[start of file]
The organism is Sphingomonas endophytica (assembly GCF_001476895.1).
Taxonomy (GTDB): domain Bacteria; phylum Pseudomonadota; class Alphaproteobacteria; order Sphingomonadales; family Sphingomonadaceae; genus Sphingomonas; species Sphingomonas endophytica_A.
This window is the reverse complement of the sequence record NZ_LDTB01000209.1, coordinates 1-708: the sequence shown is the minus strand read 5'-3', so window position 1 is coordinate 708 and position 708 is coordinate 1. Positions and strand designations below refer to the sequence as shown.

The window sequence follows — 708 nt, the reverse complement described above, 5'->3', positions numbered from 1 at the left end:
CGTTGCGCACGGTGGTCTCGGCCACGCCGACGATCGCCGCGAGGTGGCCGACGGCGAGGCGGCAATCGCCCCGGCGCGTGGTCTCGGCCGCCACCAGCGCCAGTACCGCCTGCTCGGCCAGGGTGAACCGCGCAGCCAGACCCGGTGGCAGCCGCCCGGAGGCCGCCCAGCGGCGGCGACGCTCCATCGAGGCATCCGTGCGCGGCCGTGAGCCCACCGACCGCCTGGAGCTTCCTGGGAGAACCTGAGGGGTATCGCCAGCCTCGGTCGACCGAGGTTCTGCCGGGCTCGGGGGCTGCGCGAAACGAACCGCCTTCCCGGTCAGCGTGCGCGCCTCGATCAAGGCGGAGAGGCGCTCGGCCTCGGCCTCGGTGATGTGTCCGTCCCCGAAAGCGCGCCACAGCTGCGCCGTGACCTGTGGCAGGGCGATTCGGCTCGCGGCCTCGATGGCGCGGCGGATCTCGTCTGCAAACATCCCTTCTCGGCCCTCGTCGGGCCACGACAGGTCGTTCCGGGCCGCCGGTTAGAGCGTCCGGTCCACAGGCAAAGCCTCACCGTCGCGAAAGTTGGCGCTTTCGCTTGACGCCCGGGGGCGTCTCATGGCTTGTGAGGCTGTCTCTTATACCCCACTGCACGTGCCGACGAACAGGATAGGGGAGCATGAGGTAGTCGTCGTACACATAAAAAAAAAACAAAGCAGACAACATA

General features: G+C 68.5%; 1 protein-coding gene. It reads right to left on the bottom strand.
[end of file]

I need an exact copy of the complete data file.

The organism is Sphingomonas endophytica (assembly GCF_001476895.1).
Taxonomy (GTDB): domain Bacteria; phylum Pseudomonadota; class Alphaproteobacteria; order Sphingomonadales; family Sphingomonadaceae; genus Sphingomonas; species Sphingomonas endophytica_A.
This window is the reverse complement of the sequence record NZ_LDTB01000209.1, coordinates 1-708: the sequence shown is the minus strand read 5'-3', so window position 1 is coordinate 708 and position 708 is coordinate 1. Positions and strand designations below refer to the sequence as shown.

The window sequence follows — 708 nt, the reverse complement described above, 5'->3', positions numbered from 1 at the left end:
CGTTGCGCACGGTGGTCTCGGCCACGCCGACGATCGCCGCGAGGTGGCCGACGGCGAGGCGGCAATCGCCCCGGCGCGTGGTCTCGGCCGCCACCAGCGCCAGTACCGCCTGCTCGGCCAGGGTGAACCGCGCAGCCAGACCCGGTGGCAGCCGCCCGGAGGCCGCCCAGCGGCGGCGACGCTCCATCGAGGCATCCGTGCGCGGCCGTGAGCCCACCGACCGCCTGGAGCTTCCTGGGAGAACCTGAGGGGTATCGCCAGCCTCGGTCGACCGAGGTTCTGCCGGGCTCGGGGGCTGCGCGAAACGAACCGCCTTCCCGGTCAGCGTGCGCGCCTCGATCAAGGCGGAGAGGCGCTCGGCCTCGGCCTCGGTGATGTGTCCGTCCCCGAAAGCGCGCCACAGCTGCGCCGTGACCTGTGGCAGGGCGATTCGGCTCGCGGCCTCGATGGCGCGGCGGATCTCGTCTGCAAACATCCCTTCTCGGCCCTCGTCGGGCCACGACAGGTCGTTCCGGGCCGCCGGTTAGAGCGTCCGGTCCACAGGCAAAGCCTCACCGTCGCGAAAGTTGGCGCTTTCGCTTGACGCCCGGGGGCGTCTCATGGCTTGTGAGGCTGTCTCTTATACCCCACTGCACGTGCCGACGAACAGGATAGGGGAGCATGAGGTAGTCGTCGTACACATAAAAAAAAAACAAAGCAGACAACATA

General features: G+C 68.5%; 1 protein-coding gene. It reads right to left on the bottom strand.